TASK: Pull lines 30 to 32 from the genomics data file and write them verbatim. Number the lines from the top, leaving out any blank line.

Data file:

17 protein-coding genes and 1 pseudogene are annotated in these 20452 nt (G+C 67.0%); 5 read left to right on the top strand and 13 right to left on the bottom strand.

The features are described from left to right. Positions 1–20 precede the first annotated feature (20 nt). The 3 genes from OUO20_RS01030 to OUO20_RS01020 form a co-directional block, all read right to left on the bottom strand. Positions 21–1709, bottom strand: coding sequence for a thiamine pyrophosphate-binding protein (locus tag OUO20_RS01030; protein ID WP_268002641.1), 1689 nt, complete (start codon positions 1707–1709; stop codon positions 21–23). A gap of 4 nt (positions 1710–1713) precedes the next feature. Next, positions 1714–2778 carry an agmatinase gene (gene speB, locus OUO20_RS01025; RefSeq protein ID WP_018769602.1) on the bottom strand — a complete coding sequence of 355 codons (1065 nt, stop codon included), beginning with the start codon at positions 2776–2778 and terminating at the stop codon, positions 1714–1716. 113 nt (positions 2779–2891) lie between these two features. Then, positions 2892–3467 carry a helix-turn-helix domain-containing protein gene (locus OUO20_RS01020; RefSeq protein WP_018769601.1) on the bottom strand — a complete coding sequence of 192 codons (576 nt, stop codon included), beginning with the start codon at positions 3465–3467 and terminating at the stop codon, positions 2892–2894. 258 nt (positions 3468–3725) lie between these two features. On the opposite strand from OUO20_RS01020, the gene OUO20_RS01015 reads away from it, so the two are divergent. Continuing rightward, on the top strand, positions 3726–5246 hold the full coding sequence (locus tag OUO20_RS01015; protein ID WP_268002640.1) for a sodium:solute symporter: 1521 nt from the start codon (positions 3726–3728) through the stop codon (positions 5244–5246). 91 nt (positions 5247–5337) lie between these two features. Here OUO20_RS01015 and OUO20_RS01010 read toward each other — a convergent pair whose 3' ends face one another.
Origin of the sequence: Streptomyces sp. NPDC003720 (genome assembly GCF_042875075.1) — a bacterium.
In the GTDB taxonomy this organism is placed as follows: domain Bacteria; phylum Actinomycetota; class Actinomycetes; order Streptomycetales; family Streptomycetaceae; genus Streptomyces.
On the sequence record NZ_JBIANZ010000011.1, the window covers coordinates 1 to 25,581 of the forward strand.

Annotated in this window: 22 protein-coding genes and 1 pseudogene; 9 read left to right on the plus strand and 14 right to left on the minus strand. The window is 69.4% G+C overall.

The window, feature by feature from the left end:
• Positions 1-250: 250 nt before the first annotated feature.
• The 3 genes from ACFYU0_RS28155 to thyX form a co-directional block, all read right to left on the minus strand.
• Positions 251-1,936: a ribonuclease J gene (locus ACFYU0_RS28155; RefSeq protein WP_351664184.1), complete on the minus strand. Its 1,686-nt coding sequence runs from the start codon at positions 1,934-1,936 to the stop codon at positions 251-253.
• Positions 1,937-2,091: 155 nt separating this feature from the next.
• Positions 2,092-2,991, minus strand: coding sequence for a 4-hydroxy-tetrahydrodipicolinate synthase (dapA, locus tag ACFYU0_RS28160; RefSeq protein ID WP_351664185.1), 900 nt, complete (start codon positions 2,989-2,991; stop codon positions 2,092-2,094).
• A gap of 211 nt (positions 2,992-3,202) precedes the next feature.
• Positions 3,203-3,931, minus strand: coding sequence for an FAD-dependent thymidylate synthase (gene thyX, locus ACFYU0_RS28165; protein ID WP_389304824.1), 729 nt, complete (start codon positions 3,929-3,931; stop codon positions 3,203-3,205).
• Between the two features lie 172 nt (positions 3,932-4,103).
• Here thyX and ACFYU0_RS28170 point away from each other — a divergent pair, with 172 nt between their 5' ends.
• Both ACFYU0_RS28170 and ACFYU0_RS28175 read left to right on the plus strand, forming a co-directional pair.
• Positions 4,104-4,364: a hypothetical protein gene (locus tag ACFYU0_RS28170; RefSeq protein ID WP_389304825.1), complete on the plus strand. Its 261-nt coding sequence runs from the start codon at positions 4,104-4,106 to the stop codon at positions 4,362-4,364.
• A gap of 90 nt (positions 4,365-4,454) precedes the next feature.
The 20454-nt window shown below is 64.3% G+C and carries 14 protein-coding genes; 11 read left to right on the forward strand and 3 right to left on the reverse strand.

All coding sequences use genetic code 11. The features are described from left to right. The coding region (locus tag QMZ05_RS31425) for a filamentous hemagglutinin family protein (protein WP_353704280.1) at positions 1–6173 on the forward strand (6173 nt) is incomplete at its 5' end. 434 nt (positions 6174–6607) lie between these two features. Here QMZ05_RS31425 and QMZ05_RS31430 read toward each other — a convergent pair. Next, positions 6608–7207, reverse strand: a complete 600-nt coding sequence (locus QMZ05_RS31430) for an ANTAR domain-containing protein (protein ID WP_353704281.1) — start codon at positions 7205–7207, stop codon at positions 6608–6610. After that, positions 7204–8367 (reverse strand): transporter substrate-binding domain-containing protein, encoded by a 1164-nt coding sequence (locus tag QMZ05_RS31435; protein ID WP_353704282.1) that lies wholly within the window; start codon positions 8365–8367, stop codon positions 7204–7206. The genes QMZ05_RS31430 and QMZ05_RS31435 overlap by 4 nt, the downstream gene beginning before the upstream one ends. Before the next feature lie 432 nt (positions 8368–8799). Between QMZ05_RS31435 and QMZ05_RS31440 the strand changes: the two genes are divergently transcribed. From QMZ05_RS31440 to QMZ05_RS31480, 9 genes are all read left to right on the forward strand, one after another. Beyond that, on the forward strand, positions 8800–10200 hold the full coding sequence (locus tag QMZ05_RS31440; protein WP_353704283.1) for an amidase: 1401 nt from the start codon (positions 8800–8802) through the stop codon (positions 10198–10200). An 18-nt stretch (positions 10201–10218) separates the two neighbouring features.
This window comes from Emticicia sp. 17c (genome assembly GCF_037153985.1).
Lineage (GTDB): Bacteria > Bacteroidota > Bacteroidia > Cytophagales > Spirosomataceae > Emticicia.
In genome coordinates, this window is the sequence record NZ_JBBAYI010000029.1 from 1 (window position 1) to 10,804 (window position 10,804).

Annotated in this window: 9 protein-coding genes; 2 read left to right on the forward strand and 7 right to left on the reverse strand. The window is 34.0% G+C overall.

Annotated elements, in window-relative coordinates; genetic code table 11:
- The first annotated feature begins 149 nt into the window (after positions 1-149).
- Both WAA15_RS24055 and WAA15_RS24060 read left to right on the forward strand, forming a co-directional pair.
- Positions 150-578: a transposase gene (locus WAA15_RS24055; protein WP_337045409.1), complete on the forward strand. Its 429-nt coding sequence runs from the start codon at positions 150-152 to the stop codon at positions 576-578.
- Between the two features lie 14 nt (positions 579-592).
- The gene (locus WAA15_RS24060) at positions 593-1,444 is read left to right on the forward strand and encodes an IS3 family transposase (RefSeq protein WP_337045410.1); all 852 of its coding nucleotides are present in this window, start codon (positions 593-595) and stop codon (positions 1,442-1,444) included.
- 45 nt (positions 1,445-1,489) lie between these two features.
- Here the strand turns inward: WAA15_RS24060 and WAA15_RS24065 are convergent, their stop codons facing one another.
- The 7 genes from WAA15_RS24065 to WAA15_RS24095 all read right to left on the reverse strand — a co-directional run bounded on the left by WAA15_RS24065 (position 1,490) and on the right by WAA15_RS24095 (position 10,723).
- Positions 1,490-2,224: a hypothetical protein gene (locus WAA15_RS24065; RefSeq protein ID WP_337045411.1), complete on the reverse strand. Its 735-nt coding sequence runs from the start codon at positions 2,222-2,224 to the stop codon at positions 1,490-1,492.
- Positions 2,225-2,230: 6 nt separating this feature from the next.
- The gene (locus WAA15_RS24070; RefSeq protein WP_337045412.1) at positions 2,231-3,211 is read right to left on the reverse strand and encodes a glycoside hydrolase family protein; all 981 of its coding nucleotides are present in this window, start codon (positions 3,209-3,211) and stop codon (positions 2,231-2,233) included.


- Between the two features lie 14 nt (positions 579-592).
- The gene (locus WAA15_RS24060) at positions 593-1,444 is read left to right on the forward strand and encodes an IS3 family transposase (RefSeq protein WP_337045410.1); all 852 of its coding nucleotides are present in this window, start codon (positions 593-595) and stop codon (positions 1,442-1,444) included.
- 45 nt (positions 1,445-1,489) lie between these two features.